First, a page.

FinSim is part of Intergraph's recently announced Veribest Design System. The FinSim simulator is tightly integrated with Data I/O's ECS schematic capture system, allowing fast schematic simulation and back annotation of simulation results. The FinSim Verilog simulator is compatible with all VCD-based waveform displays including Veritools' Undertow IV, Design Acceleration's Signalscan and Systems Science's Magellan.
With the FinSim Verilog simulator, behavior level designs currently run up to 50 times faster than Verilog-XL v1.6. FinSim's performance at gate and switch level is fast and runs existing benchmarks.
Currently FinSim runs on Sun Sparc, Digital MIPS, IBM RS/6000 and SGI MIPS workstations. It is also available on Intel x86 platforms running Windows NT, SVR4.2, interactive Unix 3.2 or Linux. It will soon be available on Digital Alpha, Pentium and Hewlett-Packard platforms.
FinSim prices for a Unix workstation range from $15,000 to $25,000, including free upgrades to SDF. FinSim's list price for a PC platform is two thirds of the price of FinSim for a Unix workstation.
Fintronic USA, Inc., 1360 Willow Rd., Suite 205, Menlo Park, CA 94025.
Phone +1.415.325.4474, fax +1.415.325.4908 or e-mail email@example.com for more information.
Practical Task Scheduling Deployment
July 20, 2016 12:00 pm CDT
One of the best things about the UNIX environment (aside from being stable and efficient) is the vast array of software tools available to help you do your job. Traditionally, a UNIX tool does only one thing, but does that one thing very well. For example, grep is very easy to use and can search vast amounts of data quickly. The find tool can find a particular file or files based on all kinds of criteria. It's pretty easy to string these tools together to build even more powerful tools, such as a tool that finds all of the .log files in the /home directory and searches each one for a particular entry. This erector-set mentality allows UNIX system administrators to seem to always have the right tool for the job.
Cron traditionally has been considered another such a tool for job scheduling, but is it enough? This webinar considers that very question. The first part builds on a previous Geek Guide, Beyond Cron, and briefly describes how to know when it might be time to consider upgrading your job scheduling infrastructure. The second part presents an actual planning and implementation framework.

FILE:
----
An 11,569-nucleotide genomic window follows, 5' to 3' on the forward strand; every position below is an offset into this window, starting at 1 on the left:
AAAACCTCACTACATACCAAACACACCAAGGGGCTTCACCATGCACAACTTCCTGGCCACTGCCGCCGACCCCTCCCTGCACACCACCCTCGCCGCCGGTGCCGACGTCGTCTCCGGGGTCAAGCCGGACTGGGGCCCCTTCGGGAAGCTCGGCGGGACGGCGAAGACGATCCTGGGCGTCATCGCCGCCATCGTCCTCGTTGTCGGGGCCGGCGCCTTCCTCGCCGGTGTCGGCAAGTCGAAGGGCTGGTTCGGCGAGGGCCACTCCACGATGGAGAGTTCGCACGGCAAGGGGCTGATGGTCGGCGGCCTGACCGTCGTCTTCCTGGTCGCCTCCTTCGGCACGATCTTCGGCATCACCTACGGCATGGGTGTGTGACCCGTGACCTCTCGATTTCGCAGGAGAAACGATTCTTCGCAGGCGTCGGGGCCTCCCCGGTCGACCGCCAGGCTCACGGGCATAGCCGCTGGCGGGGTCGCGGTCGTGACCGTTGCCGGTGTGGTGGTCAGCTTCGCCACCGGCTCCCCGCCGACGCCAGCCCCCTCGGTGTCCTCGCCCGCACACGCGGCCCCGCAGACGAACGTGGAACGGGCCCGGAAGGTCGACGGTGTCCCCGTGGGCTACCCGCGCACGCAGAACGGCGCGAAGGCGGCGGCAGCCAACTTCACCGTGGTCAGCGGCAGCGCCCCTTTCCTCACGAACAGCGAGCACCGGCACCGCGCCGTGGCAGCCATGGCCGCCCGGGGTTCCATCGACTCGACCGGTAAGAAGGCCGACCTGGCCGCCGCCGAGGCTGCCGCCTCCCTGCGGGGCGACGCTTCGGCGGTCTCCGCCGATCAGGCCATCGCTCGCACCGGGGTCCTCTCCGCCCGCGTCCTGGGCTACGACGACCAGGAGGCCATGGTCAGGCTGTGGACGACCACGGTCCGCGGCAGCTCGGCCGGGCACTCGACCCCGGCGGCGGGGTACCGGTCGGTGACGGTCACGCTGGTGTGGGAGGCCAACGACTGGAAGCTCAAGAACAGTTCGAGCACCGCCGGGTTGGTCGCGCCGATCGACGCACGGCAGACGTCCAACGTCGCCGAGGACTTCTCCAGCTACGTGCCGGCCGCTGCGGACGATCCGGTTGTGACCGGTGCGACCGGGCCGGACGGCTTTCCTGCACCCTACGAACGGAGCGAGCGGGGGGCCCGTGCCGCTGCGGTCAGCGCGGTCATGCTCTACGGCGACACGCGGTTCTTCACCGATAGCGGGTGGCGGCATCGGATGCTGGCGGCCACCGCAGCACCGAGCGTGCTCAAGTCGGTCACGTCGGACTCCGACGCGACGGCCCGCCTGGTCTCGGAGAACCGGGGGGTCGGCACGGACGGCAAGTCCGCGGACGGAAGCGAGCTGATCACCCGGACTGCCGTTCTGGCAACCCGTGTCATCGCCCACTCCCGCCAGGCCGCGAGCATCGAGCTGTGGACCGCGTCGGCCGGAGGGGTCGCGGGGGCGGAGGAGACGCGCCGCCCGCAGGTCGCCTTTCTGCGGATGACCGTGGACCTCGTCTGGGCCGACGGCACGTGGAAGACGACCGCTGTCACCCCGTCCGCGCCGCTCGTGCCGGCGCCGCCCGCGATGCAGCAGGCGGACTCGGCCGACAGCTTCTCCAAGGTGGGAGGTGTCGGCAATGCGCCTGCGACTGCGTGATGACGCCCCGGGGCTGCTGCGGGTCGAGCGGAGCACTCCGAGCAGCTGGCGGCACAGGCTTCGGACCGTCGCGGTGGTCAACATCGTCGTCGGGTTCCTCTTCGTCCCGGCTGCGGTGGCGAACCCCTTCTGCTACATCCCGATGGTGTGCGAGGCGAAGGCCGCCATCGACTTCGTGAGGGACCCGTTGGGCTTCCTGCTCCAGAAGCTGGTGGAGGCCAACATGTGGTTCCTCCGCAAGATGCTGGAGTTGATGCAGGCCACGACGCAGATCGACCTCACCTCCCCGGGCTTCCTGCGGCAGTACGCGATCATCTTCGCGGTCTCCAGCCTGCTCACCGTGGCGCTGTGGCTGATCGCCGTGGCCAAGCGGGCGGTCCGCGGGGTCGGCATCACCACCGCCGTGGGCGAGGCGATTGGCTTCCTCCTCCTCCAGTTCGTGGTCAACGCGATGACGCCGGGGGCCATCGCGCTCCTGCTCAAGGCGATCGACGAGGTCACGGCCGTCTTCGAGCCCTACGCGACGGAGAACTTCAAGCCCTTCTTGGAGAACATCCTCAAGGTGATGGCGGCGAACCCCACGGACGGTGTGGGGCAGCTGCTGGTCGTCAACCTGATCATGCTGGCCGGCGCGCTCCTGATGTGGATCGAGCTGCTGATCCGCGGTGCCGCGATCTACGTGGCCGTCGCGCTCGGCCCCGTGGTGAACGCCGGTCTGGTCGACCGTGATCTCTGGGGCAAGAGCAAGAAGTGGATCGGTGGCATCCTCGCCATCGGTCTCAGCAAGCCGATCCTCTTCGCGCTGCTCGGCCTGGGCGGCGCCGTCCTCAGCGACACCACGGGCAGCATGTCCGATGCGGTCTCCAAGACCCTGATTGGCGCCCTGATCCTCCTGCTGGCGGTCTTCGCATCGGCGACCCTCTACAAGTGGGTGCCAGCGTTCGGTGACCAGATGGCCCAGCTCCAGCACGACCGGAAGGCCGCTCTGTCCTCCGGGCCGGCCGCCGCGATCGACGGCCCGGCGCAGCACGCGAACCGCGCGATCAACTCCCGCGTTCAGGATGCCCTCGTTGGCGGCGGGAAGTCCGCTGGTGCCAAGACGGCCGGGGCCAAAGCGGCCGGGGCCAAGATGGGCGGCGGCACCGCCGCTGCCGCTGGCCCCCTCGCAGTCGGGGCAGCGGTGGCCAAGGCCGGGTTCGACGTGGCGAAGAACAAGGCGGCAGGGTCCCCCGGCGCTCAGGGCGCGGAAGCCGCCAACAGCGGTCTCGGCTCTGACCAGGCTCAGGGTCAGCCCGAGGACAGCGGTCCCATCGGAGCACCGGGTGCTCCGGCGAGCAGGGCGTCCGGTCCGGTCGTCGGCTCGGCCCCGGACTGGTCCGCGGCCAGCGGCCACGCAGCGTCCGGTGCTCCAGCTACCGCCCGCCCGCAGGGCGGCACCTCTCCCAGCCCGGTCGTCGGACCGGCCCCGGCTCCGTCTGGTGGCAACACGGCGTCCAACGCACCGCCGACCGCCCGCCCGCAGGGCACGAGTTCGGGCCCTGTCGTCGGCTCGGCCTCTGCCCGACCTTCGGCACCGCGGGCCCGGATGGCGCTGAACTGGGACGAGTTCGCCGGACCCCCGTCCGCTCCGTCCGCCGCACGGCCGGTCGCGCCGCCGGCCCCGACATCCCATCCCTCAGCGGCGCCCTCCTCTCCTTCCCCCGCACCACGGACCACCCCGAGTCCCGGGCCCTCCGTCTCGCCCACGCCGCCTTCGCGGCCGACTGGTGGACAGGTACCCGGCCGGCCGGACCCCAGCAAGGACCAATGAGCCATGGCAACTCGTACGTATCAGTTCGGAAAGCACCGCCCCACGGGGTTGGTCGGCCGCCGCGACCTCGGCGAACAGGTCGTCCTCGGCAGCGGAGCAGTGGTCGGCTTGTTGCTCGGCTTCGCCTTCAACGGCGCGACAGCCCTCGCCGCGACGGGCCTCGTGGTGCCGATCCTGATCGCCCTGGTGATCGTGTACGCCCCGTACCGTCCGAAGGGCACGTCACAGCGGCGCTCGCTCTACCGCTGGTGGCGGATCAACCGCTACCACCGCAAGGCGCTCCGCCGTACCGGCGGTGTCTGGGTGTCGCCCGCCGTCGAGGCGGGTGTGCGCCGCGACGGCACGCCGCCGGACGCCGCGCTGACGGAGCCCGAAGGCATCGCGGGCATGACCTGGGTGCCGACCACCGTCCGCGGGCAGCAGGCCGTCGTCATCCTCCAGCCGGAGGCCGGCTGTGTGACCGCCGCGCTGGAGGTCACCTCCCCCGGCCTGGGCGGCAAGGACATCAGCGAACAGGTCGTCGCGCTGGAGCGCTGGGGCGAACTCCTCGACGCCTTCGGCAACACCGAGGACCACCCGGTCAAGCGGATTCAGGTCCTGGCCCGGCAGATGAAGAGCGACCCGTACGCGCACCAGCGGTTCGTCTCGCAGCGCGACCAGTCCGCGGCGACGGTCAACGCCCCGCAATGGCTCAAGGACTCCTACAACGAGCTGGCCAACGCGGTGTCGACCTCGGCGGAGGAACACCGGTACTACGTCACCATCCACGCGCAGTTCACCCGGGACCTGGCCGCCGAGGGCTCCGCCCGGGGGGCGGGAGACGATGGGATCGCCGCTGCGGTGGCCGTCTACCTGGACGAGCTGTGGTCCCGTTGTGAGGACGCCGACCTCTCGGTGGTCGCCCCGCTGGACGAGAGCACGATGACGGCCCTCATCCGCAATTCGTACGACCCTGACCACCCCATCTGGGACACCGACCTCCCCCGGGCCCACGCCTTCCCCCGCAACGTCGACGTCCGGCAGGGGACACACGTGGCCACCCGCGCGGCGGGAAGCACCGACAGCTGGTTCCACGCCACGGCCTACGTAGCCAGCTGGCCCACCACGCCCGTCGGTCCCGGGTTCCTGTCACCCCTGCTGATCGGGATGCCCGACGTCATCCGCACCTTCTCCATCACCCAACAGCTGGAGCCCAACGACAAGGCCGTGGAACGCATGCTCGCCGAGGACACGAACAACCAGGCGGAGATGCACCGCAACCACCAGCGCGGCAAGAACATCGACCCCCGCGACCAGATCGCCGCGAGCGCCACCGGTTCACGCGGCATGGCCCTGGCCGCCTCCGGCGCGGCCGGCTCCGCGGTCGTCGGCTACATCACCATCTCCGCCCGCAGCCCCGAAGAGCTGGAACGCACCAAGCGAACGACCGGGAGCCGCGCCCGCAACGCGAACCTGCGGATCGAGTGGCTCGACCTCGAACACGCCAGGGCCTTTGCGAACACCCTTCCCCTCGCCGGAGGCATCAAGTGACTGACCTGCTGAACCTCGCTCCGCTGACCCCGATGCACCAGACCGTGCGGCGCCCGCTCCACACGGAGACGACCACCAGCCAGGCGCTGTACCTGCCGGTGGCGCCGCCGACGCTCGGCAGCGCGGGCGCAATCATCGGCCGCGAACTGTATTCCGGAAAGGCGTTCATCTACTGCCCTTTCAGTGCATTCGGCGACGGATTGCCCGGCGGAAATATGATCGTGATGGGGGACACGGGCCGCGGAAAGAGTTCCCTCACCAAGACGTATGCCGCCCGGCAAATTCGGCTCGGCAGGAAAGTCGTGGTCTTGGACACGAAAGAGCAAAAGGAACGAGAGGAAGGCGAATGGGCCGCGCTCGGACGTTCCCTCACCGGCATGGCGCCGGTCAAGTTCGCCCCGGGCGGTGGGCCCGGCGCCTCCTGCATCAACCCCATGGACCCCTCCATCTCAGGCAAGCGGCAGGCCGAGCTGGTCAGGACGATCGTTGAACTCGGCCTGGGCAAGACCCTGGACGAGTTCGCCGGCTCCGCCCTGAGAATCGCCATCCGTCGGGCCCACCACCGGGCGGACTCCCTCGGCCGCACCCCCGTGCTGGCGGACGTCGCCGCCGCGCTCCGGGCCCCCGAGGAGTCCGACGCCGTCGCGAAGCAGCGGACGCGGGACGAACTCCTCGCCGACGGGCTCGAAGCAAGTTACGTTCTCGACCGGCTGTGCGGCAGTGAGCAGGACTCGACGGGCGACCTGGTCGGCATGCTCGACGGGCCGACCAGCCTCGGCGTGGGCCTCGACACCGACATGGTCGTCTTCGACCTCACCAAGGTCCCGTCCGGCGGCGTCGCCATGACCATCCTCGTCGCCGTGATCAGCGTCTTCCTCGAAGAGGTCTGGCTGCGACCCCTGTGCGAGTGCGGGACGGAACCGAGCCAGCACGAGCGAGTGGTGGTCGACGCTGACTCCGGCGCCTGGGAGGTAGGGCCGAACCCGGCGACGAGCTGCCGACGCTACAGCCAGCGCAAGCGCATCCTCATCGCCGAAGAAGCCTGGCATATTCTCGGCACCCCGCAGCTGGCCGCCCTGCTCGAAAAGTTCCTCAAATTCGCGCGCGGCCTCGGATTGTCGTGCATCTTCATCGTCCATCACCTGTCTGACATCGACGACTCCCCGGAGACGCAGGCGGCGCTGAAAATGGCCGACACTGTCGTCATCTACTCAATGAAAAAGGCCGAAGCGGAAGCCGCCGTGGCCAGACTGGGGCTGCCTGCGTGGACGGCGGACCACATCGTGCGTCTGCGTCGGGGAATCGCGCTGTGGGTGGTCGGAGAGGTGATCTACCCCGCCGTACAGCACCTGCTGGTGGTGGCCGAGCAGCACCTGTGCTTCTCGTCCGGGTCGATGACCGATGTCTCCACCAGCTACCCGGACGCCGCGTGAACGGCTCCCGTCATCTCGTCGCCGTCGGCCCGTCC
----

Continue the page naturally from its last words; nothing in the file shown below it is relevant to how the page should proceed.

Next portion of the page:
Join Linux Journal's Mike Diehl and Pat Cameron of Help Systems.
Free to Linux Journal readers.Register Now!
- SUSE LLC's SUSE Manager
- My +1 Sword of Productivity
- Murat Yener and Onur Dundar's Expert Android Studio (Wrox)
- Managing Linux Using Puppet
- Non-Linux FOSS: Caffeine!
- Tech Tip: Really Simple HTTP Server with Python
- Doing for User Space What We Did for Kernel Space
- Parsing an RSS News Feed with a Bash Script
- Rogue Wave Software's Zend Server
- SuperTuxKart 0.9.2 Released
With all the industry talk about the benefits of Linux on Power and all the performance advantages offered by its open architecture, you may be considering a move in that direction. If you are thinking about analytics, big data and cloud computing, you would be right to evaluate Power. The idea of using commodity x86 hardware and replacing it every three years is an outdated cost model. It doesn’t consider the total cost of ownership, and it doesn’t consider the advantage of real processing power, high-availability and multithreading like a demon.
This ebook takes a look at some of the practical applications of the Linux on Power platform and ways you might bring all the performance power of this open architecture to bear for your organization. There are no smoke and mirrors here—just hard, cold, empirical evidence provided by independent sources. I also consider some innovative ways Linux on Power will be used in the future.Get the Guide